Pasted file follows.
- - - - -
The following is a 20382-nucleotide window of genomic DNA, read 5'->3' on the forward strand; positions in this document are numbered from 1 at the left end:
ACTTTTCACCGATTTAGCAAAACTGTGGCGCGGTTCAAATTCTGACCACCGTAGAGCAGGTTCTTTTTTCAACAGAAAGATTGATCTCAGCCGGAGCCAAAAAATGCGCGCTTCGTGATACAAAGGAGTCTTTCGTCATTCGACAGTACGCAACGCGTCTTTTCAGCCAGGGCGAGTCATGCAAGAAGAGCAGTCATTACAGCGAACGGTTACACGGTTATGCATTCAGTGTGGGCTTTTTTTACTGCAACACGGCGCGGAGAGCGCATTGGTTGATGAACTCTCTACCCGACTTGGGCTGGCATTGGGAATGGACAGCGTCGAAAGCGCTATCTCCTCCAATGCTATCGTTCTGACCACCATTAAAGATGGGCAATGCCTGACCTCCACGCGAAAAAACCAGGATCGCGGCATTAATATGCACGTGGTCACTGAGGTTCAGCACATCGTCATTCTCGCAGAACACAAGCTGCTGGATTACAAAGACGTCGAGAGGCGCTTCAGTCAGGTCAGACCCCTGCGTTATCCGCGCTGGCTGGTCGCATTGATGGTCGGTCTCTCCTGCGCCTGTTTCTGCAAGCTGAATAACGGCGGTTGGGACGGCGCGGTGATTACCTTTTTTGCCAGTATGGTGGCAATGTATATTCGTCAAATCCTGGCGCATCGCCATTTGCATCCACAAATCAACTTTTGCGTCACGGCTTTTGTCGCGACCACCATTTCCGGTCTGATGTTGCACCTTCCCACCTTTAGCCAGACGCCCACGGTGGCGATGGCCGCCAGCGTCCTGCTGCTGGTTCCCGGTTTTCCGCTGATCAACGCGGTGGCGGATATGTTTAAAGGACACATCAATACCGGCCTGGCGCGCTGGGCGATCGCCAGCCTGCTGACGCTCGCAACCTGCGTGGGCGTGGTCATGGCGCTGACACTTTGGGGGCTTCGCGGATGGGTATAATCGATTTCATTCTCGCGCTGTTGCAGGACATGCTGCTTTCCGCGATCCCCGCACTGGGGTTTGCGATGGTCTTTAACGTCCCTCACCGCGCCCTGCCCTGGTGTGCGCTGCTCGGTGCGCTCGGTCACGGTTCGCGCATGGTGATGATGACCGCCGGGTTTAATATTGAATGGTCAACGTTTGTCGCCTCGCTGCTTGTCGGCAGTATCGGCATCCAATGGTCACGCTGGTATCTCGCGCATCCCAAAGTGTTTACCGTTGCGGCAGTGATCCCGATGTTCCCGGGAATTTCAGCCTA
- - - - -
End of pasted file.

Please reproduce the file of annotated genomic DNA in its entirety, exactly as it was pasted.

The following is a 20382-nucleotide window of genomic DNA, read 5'->3' on the forward strand; positions in this document are numbered from 1 at the left end:
ACTTTTCACCGATTTAGCAAAACTGTGGCGCGGTTCAAATTCTGACCACCGTAGAGCAGGTTCTTTTTTCAACAGAAAGATTGATCTCAGCCGGAGCCAAAAAATGCGCGCTTCGTGATACAAAGGAGTCTTTCGTCATTCGACAGTACGCAACGCGTCTTTTCAGCCAGGGCGAGTCATGCAAGAAGAGCAGTCATTACAGCGAACGGTTACACGGTTATGCATTCAGTGTGGGCTTTTTTTACTGCAACACGGCGCGGAGAGCGCATTGGTTGATGAACTCTCTACCCGACTTGGGCTGGCATTGGGAATGGACAGCGTCGAAAGCGCTATCTCCTCCAATGCTATCGTTCTGACCACCATTAAAGATGGGCAATGCCTGACCTCCACGCGAAAAAACCAGGATCGCGGCATTAATATGCACGTGGTCACTGAGGTTCAGCACATCGTCATTCTCGCAGAACACAAGCTGCTGGATTACAAAGACGTCGAGAGGCGCTTCAGTCAGGTCAGACCCCTGCGTTATCCGCGCTGGCTGGTCGCATTGATGGTCGGTCTCTCCTGCGCCTGTTTCTGCAAGCTGAATAACGGCGGTTGGGACGGCGCGGTGATTACCTTTTTTGCCAGTATGGTGGCAATGTATATTCGTCAAATCCTGGCGCATCGCCATTTGCATCCACAAATCAACTTTTGCGTCACGGCTTTTGTCGCGACCACCATTTCCGGTCTGATGTTGCACCTTCCCACCTTTAGCCAGACGCCCACGGTGGCGATGGCCGCCAGCGTCCTGCTGCTGGTTCCCGGTTTTCCGCTGATCAACGCGGTGGCGGATATGTTTAAAGGACACATCAATACCGGCCTGGCGCGCTGGGCGATCGCCAGCCTGCTGACGCTCGCAACCTGCGTGGGCGTGGTCATGGCGCTGACACTTTGGGGGCTTCGCGGATGGGTATAATCGATTTCATTCTCGCGCTGTTGCAGGACATGCTGCTTTCCGCGATCCCCGCACTGGGGTTTGCGATGGTCTTTAACGTCCCTCACCGCGCCCTGCCCTGGTGTGCGCTGCTCGGTGCGCTCGGTCACGGTTCGCGCATGGTGATGATGACCGCCGGGTTTAATATTGAATGGTCAACGTTTGTCGCCTCGCTGCTTGTCGGCAGTATCGGCATCCAATGGTCACGCTGGTATCTCGCGCATCCCAAAGTGTTTACCGTTGCGGCAGTGATCCCGATGTTCCCGGGAATTTCAGCCTA